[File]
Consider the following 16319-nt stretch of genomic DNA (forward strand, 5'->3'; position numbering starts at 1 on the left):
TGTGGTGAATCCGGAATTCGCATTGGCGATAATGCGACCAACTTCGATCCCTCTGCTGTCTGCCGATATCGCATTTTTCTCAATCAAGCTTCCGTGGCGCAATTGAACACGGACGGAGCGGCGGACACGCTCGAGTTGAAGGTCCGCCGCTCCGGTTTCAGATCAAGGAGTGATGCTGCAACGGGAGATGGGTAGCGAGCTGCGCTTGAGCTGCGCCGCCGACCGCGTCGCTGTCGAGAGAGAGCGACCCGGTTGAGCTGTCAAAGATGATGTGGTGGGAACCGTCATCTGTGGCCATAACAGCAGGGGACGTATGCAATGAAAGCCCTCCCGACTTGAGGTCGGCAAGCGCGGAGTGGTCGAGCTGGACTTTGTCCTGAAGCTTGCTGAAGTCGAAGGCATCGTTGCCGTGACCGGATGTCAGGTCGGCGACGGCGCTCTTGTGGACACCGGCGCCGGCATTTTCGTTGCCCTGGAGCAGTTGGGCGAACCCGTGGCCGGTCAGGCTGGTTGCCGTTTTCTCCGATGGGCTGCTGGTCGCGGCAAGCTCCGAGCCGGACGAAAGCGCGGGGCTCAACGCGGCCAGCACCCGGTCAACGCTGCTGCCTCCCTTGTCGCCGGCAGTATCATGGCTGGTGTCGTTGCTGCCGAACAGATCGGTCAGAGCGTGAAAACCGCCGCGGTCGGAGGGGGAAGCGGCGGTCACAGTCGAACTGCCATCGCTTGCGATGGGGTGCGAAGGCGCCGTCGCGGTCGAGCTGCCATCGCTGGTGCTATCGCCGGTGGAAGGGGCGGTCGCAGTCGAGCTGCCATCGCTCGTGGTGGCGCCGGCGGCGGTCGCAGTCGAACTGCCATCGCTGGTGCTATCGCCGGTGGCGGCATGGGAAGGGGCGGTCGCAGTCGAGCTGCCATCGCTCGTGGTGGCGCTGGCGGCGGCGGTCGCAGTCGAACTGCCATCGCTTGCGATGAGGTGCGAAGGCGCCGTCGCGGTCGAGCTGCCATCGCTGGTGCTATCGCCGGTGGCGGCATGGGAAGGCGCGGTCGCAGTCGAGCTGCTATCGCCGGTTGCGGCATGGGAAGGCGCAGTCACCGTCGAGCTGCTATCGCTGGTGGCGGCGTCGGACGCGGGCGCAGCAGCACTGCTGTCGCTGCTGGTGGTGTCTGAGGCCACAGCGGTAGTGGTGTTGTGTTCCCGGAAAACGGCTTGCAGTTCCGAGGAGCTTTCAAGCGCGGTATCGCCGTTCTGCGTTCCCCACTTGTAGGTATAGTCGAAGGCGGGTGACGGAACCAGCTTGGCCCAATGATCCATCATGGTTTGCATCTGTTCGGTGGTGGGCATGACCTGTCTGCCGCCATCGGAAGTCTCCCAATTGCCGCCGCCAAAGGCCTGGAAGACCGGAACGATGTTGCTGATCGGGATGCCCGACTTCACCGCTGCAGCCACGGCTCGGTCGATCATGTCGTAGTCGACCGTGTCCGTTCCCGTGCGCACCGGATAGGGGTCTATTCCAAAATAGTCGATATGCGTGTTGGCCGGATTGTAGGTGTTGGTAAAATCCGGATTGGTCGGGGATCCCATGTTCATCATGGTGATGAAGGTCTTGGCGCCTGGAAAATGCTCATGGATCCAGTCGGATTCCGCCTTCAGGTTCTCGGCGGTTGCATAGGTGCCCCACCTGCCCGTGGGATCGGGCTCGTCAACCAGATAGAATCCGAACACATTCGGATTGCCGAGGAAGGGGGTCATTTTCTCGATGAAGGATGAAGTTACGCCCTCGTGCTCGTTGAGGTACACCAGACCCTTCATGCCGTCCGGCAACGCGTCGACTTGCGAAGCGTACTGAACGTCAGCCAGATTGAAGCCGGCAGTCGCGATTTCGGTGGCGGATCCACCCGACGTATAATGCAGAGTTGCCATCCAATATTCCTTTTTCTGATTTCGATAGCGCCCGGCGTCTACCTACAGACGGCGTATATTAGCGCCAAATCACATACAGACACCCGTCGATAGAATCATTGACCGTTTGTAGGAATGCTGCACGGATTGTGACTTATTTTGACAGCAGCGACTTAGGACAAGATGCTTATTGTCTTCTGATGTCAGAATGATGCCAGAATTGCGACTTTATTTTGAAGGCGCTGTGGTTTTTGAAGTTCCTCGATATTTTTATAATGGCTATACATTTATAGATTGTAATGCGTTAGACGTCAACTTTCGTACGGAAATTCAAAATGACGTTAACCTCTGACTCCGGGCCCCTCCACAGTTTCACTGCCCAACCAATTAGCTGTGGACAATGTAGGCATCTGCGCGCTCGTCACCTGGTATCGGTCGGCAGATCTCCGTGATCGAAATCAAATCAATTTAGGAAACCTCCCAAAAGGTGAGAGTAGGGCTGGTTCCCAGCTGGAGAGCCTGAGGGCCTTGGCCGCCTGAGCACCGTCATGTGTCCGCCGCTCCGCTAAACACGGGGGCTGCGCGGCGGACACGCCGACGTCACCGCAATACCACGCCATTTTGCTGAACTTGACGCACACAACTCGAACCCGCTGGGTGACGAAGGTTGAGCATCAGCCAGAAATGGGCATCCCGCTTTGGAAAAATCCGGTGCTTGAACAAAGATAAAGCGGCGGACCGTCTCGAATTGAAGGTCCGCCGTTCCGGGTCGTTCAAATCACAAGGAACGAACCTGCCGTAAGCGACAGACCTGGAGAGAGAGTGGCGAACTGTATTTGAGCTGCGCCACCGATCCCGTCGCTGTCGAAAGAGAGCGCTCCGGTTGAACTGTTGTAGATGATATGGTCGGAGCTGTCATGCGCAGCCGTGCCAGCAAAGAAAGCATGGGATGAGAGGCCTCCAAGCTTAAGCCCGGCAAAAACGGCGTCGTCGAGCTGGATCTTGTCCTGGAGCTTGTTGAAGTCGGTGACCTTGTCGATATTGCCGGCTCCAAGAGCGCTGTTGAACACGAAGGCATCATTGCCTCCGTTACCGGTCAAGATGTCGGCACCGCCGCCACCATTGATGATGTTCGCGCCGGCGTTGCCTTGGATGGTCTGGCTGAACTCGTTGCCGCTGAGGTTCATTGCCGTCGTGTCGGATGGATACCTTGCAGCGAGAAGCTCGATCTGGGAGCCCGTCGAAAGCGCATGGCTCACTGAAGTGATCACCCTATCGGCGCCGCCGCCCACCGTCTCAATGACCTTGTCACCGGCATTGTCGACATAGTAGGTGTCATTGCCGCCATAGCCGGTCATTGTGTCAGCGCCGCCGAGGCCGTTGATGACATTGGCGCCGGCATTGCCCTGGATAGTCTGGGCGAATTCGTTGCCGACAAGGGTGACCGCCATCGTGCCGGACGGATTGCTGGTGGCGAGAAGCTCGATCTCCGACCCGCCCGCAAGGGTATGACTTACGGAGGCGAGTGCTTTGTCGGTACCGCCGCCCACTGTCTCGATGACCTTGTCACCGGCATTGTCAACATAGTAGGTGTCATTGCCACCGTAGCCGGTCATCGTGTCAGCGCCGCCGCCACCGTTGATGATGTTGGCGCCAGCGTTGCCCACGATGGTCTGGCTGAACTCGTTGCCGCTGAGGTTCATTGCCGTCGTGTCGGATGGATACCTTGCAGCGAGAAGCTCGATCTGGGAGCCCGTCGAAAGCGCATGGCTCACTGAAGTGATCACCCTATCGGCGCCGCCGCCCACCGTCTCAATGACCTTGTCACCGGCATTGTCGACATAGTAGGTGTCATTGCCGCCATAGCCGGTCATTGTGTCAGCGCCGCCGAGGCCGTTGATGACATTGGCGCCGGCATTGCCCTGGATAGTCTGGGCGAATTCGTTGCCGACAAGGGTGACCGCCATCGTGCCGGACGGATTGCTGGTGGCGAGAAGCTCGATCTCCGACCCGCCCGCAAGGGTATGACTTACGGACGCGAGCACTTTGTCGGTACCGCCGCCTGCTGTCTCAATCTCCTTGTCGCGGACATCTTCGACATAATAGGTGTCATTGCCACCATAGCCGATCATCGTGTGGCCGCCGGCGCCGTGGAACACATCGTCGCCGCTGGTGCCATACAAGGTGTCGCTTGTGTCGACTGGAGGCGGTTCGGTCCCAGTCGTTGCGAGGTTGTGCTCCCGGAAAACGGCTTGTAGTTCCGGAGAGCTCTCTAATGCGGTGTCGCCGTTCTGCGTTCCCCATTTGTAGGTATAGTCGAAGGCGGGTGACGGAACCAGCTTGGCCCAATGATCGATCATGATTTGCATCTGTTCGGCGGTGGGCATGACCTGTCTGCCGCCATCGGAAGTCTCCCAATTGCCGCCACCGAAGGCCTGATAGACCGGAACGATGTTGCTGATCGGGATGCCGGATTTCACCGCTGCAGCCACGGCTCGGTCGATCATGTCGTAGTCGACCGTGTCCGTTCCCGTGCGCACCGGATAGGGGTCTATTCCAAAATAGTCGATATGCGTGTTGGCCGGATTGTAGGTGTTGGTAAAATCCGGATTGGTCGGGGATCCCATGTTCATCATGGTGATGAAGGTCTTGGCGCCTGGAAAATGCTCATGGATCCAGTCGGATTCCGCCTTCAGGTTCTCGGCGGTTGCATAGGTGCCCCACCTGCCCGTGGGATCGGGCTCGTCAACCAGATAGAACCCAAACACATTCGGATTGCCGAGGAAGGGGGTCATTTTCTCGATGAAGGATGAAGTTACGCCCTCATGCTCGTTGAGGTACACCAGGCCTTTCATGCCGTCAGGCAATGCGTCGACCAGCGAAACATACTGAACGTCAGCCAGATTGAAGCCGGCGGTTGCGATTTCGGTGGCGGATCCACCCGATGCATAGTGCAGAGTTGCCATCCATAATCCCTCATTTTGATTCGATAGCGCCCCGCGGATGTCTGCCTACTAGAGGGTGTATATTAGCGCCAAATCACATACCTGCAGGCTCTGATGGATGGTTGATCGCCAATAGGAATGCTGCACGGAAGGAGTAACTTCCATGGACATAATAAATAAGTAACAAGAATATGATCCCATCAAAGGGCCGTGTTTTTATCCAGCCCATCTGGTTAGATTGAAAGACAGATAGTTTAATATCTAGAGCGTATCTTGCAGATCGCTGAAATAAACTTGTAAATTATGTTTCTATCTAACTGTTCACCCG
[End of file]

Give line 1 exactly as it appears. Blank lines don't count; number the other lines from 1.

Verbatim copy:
Consider the following 16319-nt stretch of genomic DNA (forward strand, 5'->3'; position numbering starts at 1 on the left):